Jorge Luis Borges was an Argentinian writer, librarian, lecturer, translator, and all-around cool dude who wrote some killer short stories - my favorite is "The Library of Babel" but "The Aleph" runs a close second - essays, and poems. Borges derived much of his amazing imagery from his imagination - he had begun to lose his sight in his thirties and was likely totally blind by fifty.
Borges's Sonnets have all sorts of subjects, including Saxon poetry (he lectured on Anglo-Saxon poetry). I am rather partial to "To a Saxon Poet" (the English translation follows the original Spanish).
A Un Poeta Sajón
La nieve de Nortumbria ha conocido
y ha olvidado la huella de tus pasos
y son innumerables los ocasos
que entre nosotros, gris hermano, han sido.
Lento en la lenta sombra labrarías
metáforas de espadas en los mares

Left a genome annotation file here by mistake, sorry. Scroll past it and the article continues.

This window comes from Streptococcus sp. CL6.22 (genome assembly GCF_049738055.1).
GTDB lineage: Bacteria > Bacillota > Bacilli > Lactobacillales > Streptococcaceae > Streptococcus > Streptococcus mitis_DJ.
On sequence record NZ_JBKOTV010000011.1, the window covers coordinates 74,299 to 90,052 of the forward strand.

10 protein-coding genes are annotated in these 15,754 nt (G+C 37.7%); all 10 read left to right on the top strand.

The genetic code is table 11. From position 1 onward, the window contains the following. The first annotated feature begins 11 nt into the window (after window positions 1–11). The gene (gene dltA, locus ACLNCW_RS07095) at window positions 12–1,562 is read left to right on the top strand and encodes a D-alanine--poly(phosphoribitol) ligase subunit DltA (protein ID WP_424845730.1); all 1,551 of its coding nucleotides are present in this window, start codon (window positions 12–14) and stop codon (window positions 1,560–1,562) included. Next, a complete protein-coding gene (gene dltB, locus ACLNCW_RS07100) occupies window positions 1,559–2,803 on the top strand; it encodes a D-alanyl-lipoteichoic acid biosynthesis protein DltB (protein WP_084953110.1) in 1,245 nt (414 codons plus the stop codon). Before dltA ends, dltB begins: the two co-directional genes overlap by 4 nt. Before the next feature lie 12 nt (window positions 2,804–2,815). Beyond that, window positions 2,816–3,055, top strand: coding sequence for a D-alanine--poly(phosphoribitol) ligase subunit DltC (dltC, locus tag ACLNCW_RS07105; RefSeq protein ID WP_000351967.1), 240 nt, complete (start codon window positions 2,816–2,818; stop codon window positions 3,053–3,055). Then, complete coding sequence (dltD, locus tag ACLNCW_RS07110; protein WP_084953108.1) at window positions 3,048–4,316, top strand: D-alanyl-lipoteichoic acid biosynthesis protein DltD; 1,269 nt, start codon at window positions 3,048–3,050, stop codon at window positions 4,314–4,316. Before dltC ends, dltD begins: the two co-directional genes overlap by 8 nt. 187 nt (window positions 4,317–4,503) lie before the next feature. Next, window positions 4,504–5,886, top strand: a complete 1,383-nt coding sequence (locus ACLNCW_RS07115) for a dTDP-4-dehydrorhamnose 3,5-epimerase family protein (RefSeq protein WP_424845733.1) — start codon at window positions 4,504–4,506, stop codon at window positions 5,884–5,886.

y del horror que mora en los pinares
y de la soledad que traen los días.
¿Dónde buscar tus rasgos y tu nombre?
Esas son cosas que el antiguo olvido
guarda. Nunca sabré cómo habrás sido
cuando sobre la tierra fuiste un hombre.
Seguiste los caminos del destierro;
ahora sólo eres tu cantar de hierro.
(The snowscape of Northumbria has known
And forgotten the footprints left by you.
Innumerable are the days the sun
Has set, gray brother, in between us two.
Slow in slow shadow you would work your lines
Out into metaphors of swords at sea
And of the dread that dwelt among the pines
And of the lonely thing that time could be.
Where shall I seek your features and your name?
Such things as these antique oblivion can
Never divulge. I'll never know what came
Of you when you on earth were yet a man.
You walked the ways of exile. You were strong;
Now you are nothing but your iron song. )